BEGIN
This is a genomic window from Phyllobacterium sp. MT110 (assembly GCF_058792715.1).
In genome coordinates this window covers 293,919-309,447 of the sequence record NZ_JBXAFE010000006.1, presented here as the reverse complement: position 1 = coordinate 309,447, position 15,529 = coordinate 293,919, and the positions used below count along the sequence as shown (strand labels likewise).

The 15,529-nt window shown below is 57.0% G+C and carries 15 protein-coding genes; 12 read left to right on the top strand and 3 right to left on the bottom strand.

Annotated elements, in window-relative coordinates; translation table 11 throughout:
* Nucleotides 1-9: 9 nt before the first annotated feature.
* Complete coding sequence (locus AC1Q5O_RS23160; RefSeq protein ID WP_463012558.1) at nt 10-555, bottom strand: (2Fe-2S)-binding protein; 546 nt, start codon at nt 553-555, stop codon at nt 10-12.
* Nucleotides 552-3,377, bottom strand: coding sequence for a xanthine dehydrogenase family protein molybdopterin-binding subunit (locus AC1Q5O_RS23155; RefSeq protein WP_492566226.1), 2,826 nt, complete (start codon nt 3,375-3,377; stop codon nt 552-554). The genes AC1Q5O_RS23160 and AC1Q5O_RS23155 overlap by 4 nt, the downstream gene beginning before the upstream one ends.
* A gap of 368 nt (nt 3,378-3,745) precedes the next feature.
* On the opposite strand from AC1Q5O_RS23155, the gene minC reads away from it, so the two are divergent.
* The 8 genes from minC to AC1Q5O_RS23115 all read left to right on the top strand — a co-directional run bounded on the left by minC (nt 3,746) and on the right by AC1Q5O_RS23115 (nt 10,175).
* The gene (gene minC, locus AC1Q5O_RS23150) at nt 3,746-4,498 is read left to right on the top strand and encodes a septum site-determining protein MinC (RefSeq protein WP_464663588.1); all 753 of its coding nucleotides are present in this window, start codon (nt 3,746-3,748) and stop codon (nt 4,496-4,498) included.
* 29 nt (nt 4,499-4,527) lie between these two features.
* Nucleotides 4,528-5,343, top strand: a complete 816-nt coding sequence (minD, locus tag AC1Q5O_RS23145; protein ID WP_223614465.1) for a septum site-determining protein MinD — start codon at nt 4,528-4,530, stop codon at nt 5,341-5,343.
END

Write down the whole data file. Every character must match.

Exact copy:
This is a genomic window from Phyllobacterium sp. MT110 (assembly GCF_058792715.1).
In genome coordinates this window covers 293,919-309,447 of the sequence record NZ_JBXAFE010000006.1, presented here as the reverse complement: position 1 = coordinate 309,447, position 15,529 = coordinate 293,919, and the positions used below count along the sequence as shown (strand labels likewise).

The 15,529-nt window shown below is 57.0% G+C and carries 15 protein-coding genes; 12 read left to right on the top strand and 3 right to left on the bottom strand.

Annotated elements, in window-relative coordinates; translation table 11 throughout:
* Nucleotides 1-9: 9 nt before the first annotated feature.
* Complete coding sequence (locus AC1Q5O_RS23160; RefSeq protein ID WP_463012558.1) at nt 10-555, bottom strand: (2Fe-2S)-binding protein; 546 nt, start codon at nt 553-555, stop codon at nt 10-12.
* Nucleotides 552-3,377, bottom strand: coding sequence for a xanthine dehydrogenase family protein molybdopterin-binding subunit (locus AC1Q5O_RS23155; RefSeq protein WP_492566226.1), 2,826 nt, complete (start codon nt 3,375-3,377; stop codon nt 552-554). The genes AC1Q5O_RS23160 and AC1Q5O_RS23155 overlap by 4 nt, the downstream gene beginning before the upstream one ends.
* A gap of 368 nt (nt 3,378-3,745) precedes the next feature.
* On the opposite strand from AC1Q5O_RS23155, the gene minC reads away from it, so the two are divergent.
* The 8 genes from minC to AC1Q5O_RS23115 all read left to right on the top strand — a co-directional run bounded on the left by minC (nt 3,746) and on the right by AC1Q5O_RS23115 (nt 10,175).
* The gene (gene minC, locus AC1Q5O_RS23150) at nt 3,746-4,498 is read left to right on the top strand and encodes a septum site-determining protein MinC (RefSeq protein WP_464663588.1); all 753 of its coding nucleotides are present in this window, start codon (nt 3,746-3,748) and stop codon (nt 4,496-4,498) included.
* 29 nt (nt 4,499-4,527) lie between these two features.
* Nucleotides 4,528-5,343, top strand: a complete 816-nt coding sequence (minD, locus tag AC1Q5O_RS23145; protein ID WP_223614465.1) for a septum site-determining protein MinD — start codon at nt 4,528-4,530, stop codon at nt 5,341-5,343.